By Katherine Scott, associate editor
Replication and standardization can create more space for industry to learn and innovate, Gerald Schotman, EVP, innovation, R&D and chief technology officer for Royal Dutch Shell, suggested in an exclusive interview with Drilling Contractor at the Shell Innovation Summit on 9 January in Houston. “The world is moving in two different, more segmented directions. There are big wells like the ones in the Gulf of Mexico, and then there are unconventional gas wells that can be drilled in a shorter amount of time.”
Such segmentation of oil and gas operations is calling for innovation that will bring about tailored solutions in well construction and reduce nonproductive time. “In terms of technology, we have been building wells in the same way since the 1970s,” he said. “And in the business of drilling these wells, there are too many things which wear and tear off the drill bit, resulting in too much nonproductive time. I think there is room for step-changes.”
In June 2011, Shell set up a joint venture (JV) with China National Petroleum Corporation (CNPC) to develop a highly automated well manufacturing system to significantly improve the efficiency of drilling and completing onshore wells. The project focuses on using bespoke machines to drill and complete different phases of the well in a manufacturing-like mode, according to Mr Schotman. “It’s about making rigs which can’t do everything. They can do two or three things very well and have tailored capabilities to what is needed rather than all the extras.”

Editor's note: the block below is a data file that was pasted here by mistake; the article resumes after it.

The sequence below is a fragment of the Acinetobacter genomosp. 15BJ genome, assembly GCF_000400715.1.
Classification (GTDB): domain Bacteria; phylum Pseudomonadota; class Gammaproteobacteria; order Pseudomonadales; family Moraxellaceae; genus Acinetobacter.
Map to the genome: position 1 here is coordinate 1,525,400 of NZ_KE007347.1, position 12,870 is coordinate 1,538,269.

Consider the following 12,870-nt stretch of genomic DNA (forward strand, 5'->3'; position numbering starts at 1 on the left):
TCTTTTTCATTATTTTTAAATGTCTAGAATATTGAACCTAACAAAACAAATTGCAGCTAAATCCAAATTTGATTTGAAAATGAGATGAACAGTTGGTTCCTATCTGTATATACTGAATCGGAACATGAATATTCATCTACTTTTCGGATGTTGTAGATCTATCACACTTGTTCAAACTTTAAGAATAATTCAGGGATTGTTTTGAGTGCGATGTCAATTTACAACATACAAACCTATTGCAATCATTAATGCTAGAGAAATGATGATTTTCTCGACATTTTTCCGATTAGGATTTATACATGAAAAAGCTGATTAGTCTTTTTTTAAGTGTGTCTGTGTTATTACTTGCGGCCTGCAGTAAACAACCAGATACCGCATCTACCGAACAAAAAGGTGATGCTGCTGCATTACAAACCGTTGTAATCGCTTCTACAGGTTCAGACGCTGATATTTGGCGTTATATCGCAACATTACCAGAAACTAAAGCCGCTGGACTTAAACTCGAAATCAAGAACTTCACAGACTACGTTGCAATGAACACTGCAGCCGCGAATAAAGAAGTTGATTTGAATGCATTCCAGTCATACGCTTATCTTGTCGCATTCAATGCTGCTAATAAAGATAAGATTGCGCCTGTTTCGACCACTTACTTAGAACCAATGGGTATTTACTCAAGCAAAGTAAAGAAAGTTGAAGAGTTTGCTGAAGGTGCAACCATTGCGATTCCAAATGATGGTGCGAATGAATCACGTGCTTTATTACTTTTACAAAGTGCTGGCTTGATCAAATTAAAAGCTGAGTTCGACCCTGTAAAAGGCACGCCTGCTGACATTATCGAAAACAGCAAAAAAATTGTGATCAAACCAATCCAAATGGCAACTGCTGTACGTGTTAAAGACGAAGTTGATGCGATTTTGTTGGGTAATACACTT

Going forward, Mr Schotman believes automation will be key to improving drilling and completions because of its ability to replicate a task. “You have minimum reliance on staff from a handling, steering and design perspective. It brings the cost down, it makes things very predictable and repetitive, and it take drillers away from places where we would like to have them as minimally as possible.” Automation, too, can help industry understand the relationship between drill bit vibrations and the drill collar, thereby preventing nonproductive time, a significant challenge in drilling large deepwater wells, Mr Schotman said.
Although innovations like the well manufacturing system don’t happen overnight, Mr Schotman said he sees opportunities for breakthrough innovations in both offshore and unconventional wells. “You start with an application; it won’t be perfect but you’ll learn a lot, and if you have a replication plan, you can see the first and the second attempt as an investment,” he said. “Right now, for instance, we’re looking at how we can configure smaller and smaller wells. These things take years to develop, but we give it time. The probability that it’s ultimately successful is smaller because you’ll find all kinds of headaches as you develop the solution, but if it works, it works big.”
However, innovation is not just about the end goal, he stressed. Industry should embrace “transitional logic,” he urged, which means that for any idea to be fully realized, there has to be a period of change. For example, industry should invest in specialized new areas like unconventional gas drilling in China, where a modern infrastructure is lacking. “We should be a little more brave as an industry. It will pay off.”